by Dean Robbins, Illustrated Sean Qualls and Selina Alko
Orchard Books, 2016
Ages 4-8, PreK-3
Two Friends visits a fascinating corner of 19th Century American history, when slavery still gripped the nation and when women hadn’t yet won the right to vote. Even then (and still today!) Americans were fighting for equality for all, which is promised to us in the Declaration of Independence.
In the midst of freedom movements, people draw together to share ideas, to lift each other up, and to help each other keep trying to make change. So, it shouldn’t have been surprising for me to learn from this picture book that Susan B. Anthony and Frederick Douglass found solace and support between them in Rochester, NY.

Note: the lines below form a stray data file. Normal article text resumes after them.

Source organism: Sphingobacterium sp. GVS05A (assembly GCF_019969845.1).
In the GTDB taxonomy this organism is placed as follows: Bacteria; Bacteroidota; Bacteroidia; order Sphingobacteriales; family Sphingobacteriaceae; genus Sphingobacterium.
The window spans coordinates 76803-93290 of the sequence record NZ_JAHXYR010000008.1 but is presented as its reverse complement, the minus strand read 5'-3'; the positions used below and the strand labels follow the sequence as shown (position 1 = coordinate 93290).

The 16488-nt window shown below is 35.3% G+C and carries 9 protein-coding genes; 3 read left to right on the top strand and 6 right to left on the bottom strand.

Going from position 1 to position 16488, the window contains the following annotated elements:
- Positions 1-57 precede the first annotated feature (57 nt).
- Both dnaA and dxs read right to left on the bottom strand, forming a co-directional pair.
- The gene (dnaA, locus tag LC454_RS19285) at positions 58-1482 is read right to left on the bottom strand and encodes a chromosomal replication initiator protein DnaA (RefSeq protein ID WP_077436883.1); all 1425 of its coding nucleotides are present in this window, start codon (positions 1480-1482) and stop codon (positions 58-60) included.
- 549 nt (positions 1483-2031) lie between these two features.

But, it was a delightful surprise to learn that by candlelight, over tea and cake, Anthony and Douglass imagined what change might look like and feel like and what it might take. They never doubted that enslaved people would become free or that women would vote.
Two Friends reminds me that at the heart of any kind of change we will find friendship and shared dreams.